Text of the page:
For his part, AMAN’s Commissioner-General Azmi Shuaibi told Al-Monitor, “The cancellation of elections and the absence of the Legislative Council led to the president’s monopolizing the three powers — legislative, judicial, executive — which has served as fertile soil for some cases of corruption.”

Al-Monitor looked over the annual report, which stated that the absence of the Legislative Council and the failure to make new laws or amend the existing ones rendered those laws inconsistent with the UN Convention Against Corruption, which Palestine joined on May 2, 2014.

AMAN’s acting director, Essam al-Haj Yassin, told Al-Monitor, “In light of the president’s monopolization of the three powers, the recommendation to the parties involved is to work toward holding the Legislative Council session, which would end this monopolization.”

For his part, Jihad Harb, writer and political researcher and analyst in corruption issues, told Al-Monitor, “Signing the anti-corruption agreement depends on the PACC and the government actions in activating the agreement’s items. This would hold the Palestinian state accountable when it comes to the extent to which it is applying the agreement’s provisions.”

“The fact that the Legislative Council has yet to convene would delay the amendment of Palestinian legislation to be in harmony with the UN convention. It should be noted that one of the UN requests is to activate the Legislative Council; thus its absence holds in check the issuance of legislation in accordance with Article 43 of the basic law,” he added.

In the same vein, the vice president of the Legislative Council, Hassan Khreisheh, told Al-Monitor “The absence of the council for years has pushed some to take up its role. The government, for instance, formed a committee to issue legislation, while the president’s advisers contributed to the enactment of legislation by urging him to pass presidential laws that worked to the advantage of certain beneficiaries.”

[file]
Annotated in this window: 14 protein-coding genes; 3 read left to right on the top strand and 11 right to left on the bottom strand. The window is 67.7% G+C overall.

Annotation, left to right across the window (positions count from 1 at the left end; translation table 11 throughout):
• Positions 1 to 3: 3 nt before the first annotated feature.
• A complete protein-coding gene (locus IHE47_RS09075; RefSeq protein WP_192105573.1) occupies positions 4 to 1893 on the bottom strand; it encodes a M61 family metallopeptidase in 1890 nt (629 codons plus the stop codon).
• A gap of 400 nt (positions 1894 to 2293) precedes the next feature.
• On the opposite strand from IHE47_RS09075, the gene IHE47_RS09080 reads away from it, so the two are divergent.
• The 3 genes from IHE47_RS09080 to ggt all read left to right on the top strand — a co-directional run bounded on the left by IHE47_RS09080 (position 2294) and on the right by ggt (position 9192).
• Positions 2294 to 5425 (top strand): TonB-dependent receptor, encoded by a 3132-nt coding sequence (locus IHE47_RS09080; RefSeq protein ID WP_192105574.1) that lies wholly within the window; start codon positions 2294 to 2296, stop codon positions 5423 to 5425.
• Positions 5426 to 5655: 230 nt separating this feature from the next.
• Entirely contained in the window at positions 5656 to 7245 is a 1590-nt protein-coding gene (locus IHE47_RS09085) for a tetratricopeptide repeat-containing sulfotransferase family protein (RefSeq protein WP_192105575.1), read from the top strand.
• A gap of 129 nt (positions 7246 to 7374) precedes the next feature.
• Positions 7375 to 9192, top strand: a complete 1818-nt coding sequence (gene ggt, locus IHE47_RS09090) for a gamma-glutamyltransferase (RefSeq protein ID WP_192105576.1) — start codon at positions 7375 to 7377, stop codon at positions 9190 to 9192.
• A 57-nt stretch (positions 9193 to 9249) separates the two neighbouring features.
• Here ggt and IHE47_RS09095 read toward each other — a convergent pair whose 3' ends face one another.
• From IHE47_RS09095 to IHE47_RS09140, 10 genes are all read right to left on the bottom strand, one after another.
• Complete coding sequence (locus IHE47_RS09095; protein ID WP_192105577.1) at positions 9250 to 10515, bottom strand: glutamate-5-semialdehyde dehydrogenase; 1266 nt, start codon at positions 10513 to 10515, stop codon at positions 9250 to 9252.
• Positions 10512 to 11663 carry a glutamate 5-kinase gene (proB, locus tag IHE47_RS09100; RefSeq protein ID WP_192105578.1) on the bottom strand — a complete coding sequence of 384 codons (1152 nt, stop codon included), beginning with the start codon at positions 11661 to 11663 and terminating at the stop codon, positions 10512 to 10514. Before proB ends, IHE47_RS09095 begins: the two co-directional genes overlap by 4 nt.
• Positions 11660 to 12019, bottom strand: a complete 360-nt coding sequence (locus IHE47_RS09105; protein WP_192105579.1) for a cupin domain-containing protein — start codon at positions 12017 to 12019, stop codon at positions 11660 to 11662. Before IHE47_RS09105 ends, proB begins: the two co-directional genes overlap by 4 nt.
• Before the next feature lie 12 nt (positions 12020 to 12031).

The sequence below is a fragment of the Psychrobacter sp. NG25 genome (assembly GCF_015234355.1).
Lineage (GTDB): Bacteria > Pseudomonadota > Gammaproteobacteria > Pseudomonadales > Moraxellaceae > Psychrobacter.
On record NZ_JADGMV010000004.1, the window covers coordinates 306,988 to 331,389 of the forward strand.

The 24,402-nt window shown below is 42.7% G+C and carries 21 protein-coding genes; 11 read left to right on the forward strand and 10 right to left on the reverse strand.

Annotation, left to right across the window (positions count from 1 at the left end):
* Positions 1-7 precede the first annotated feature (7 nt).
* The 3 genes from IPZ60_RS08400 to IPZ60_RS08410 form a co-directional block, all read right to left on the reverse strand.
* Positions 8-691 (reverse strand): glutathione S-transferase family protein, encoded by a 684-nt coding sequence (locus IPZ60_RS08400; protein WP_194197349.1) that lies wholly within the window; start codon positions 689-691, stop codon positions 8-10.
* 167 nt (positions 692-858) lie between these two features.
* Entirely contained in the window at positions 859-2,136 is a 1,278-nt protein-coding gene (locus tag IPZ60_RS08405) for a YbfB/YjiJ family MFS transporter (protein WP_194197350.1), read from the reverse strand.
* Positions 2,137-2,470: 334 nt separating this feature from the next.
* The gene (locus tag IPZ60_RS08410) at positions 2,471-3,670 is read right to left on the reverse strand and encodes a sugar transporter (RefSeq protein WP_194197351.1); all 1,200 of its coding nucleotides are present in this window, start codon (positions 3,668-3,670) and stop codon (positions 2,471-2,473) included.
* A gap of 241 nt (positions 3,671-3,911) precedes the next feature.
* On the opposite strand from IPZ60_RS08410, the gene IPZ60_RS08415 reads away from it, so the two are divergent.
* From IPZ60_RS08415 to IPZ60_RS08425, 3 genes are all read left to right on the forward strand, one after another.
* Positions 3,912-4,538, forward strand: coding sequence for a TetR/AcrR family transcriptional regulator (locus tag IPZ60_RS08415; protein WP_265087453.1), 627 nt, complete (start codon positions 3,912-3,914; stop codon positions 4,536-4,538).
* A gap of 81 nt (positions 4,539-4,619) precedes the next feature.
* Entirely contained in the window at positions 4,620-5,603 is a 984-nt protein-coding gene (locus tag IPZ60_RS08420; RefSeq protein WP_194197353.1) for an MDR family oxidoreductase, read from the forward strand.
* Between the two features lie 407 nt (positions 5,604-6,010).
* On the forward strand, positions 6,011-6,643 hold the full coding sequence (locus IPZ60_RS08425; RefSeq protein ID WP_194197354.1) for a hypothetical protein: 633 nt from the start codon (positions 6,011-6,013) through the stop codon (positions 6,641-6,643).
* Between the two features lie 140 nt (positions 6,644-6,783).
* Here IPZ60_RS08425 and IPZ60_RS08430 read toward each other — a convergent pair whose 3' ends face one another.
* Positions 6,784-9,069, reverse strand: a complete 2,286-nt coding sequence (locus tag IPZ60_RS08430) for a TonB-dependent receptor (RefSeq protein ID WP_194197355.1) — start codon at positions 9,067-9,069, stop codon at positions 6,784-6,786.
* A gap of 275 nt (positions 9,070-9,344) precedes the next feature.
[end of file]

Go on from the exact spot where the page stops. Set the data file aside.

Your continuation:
“The Legislative Council did not approve any of the government’s budget; that is why people are complaining about the fact that security agencies have been allocated 35% of the general budget,” he said.

AMAN’s report focused on the main decisions highlighting the president’s monopolization of the three powers. “The president granted the government of national reconciliation confidence on behalf of the Legislative Council. He passed the 2014 budget, lifted immunity of one of the council’s members, Mohammed Dahlan, referred [Secretary-General of the Palestinian Legislative Council] Ibrahim Khreisheh to the General Personnel Council and forced the chairman of the State Audit and Administrative Control Bureau into early retirement, which is the competence of the council. The president also appointed the president of the Supreme Judicial Council himself without waiting for the recommendation of the Judicial Council."